From: David Abrahams (dave_at_[hidden])
Date: 2006-03-22 09:05:07
Vladimir Prus <ghost_at_[hidden]> writes:
> The OSL2-V2 test results show a few link failiures for Python tests, for
> example the 'bases' test:
Isn't this just the same issue we've seen several times: the
Jamfile.v2 fails to properly translate the v1 logic (in this case
leaving out the effects of <template>py-unit-test)?
> Looks like Boost.Python library wants multi-threading for some
It's not just -lpthread, but also -ldl that is missing.
> In V1, those tests are linked with -pthread, and in V2, they are
> not. The logic responsible for this in V1 is in python.jam:
> # Force statically-linked embedding applications to be multithreaded
> # on UNIX.
> rule python-static-multithread ( toolset variant : properties * )
> if ! $(PYTHON_WINDOWS)
> local x = <define>BOOST_PYTHON_STATIC_LIB <threading>single ;
> if $(x) in $(properties)
> properties = [ difference $(properties) : <threading>single ]
> <threading>multi ;
> return $(properties) ;
> And I don't understand some things:
> 1. What's the point of this at all?
It made things work :)
IIRC, libpythonXX.a on *nix requires these libraries. Why is this
> The comment is not very clear, it seems it
> means static linking to Boost.Python,
> not statically linked application in the usual sense (no shared libs
> at all). The comment does not say why threading multi is needed.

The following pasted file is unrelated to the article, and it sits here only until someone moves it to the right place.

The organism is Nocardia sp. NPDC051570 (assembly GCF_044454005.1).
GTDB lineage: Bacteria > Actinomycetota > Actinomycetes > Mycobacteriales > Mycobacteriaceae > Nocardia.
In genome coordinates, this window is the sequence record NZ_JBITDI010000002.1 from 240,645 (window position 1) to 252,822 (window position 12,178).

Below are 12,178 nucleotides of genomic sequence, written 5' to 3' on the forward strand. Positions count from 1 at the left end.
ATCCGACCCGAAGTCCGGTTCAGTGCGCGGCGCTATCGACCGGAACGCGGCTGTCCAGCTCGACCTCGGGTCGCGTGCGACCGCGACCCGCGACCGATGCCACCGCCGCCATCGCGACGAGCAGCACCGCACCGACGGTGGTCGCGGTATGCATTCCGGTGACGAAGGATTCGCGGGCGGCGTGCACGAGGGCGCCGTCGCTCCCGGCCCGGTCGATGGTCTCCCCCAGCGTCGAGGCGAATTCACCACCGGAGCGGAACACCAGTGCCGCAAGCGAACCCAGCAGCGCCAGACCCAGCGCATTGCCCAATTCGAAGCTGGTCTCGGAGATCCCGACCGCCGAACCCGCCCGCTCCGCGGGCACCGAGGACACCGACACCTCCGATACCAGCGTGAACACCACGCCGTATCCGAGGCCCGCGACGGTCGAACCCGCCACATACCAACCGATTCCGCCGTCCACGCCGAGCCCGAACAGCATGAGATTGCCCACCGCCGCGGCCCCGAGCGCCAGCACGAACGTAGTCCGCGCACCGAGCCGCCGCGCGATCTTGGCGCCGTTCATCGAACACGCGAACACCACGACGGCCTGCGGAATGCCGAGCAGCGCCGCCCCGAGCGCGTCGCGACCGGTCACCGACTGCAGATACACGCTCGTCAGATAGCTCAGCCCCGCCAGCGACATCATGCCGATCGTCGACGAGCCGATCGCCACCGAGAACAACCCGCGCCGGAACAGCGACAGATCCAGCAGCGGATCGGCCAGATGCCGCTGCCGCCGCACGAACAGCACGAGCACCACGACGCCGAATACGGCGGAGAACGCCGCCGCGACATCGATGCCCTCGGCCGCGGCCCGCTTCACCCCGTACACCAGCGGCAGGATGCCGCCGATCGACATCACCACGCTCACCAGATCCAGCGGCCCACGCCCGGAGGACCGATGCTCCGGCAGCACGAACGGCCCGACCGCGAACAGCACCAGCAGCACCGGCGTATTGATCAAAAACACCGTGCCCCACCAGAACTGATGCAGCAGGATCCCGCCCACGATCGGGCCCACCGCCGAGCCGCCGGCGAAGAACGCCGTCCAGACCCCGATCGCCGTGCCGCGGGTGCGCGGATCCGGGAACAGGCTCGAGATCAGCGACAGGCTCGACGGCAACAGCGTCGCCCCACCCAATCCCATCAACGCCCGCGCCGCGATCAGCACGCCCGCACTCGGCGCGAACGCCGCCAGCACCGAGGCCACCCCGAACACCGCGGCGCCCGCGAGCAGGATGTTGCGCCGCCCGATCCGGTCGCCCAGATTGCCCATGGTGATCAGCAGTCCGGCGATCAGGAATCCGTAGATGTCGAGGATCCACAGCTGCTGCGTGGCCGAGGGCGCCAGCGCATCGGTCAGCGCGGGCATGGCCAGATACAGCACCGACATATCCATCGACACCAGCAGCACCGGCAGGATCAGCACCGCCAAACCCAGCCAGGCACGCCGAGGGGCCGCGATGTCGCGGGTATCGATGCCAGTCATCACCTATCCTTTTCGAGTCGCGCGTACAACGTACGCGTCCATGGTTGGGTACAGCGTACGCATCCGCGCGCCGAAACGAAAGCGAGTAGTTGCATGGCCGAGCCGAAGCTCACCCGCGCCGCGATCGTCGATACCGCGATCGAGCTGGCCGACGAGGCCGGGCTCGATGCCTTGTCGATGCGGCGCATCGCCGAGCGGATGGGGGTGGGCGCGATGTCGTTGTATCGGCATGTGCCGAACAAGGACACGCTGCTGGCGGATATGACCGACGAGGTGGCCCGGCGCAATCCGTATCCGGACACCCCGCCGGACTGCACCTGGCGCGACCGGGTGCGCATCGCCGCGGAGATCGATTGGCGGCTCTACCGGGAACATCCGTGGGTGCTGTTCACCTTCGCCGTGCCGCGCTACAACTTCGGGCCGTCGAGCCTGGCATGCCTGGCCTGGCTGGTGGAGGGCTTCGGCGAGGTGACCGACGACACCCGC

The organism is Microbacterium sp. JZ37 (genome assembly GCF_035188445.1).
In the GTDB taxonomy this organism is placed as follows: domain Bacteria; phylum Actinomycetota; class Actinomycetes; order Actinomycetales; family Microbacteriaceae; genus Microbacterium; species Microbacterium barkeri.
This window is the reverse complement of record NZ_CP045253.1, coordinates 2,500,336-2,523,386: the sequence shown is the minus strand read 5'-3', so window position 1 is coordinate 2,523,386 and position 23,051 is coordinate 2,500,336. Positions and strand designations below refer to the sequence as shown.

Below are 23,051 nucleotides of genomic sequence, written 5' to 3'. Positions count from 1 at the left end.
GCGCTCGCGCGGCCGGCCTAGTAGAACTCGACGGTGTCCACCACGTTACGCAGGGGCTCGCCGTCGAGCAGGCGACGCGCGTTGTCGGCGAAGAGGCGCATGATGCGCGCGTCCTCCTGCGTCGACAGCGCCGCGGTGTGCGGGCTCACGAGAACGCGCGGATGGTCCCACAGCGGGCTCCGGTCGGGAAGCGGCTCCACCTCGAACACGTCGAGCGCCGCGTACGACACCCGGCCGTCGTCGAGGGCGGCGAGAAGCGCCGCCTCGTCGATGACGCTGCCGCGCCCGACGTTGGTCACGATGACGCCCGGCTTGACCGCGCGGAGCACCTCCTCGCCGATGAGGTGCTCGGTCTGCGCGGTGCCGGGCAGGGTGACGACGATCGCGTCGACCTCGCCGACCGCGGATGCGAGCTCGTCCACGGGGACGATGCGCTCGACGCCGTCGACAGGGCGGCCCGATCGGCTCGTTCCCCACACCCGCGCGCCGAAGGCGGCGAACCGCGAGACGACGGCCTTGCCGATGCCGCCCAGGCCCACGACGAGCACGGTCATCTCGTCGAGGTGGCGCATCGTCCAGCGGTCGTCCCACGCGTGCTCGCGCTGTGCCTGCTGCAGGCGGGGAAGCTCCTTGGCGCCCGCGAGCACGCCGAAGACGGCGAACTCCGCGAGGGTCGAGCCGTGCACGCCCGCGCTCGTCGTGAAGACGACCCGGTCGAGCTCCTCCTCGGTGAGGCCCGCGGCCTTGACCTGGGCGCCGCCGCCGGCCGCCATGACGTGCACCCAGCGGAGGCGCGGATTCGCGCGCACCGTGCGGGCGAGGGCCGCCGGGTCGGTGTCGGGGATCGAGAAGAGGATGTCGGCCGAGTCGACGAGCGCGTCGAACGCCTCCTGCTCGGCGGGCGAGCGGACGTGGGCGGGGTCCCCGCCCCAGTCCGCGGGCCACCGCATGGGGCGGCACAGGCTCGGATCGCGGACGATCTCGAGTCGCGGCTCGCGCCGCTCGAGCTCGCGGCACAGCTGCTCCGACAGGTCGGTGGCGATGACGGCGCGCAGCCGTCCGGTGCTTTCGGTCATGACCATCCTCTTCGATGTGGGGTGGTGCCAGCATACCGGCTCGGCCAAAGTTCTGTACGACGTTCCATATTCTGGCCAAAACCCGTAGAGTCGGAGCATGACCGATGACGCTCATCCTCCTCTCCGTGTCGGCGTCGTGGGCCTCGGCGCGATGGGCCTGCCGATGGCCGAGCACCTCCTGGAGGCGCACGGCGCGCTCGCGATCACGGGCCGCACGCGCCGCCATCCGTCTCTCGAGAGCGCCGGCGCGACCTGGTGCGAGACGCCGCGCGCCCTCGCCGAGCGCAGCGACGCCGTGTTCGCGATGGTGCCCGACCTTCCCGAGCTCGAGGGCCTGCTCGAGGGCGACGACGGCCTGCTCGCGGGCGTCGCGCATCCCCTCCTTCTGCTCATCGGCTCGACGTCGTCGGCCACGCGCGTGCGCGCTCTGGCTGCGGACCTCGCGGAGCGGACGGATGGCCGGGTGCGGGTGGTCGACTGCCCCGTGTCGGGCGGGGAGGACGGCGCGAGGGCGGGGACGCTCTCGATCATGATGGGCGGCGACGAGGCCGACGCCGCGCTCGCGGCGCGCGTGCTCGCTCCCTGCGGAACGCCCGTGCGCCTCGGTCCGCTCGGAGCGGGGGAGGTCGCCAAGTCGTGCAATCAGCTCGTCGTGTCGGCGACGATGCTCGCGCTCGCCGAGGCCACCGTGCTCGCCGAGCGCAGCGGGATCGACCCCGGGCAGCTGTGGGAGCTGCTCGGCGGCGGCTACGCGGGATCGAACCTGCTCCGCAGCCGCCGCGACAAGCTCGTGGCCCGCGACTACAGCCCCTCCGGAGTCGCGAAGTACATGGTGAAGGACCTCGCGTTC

There are two usual ways to use Python on *nix:
1. extending, where the Python executable dynamically loads Python
extension modules and they use the Python API that's statically
linked into the Python executable. In this model, the Python
executable is linked to whatever libraries it needs, such as
pthreads and dl.
2. embedding, where a user-written executable uses the Python API in
libpythonXX.a. In that case, who is going to link to pthreads and
dl if not the user-written executable.
> 2. In V2, shared linking to Boost.Python is used, and the
> application is fully shared. So, where does the link error come
> from? Is comment even more inaccurate?
> 3. On my system, the test works just fine. Why does it fail elsewhere/
Different unices and Python builds have slightly different requirements.
> 4. The test in question, bases.cpp, has nothing but static asserts. It's not
> clear to me why it should link to Boost.Python at all.
In this case you could probably turn it from a "run" test into a
"compile" test, then.
> Can somebody explain this to me?
-- Dave Abrahams Boost Consulting www.boost-consulting.com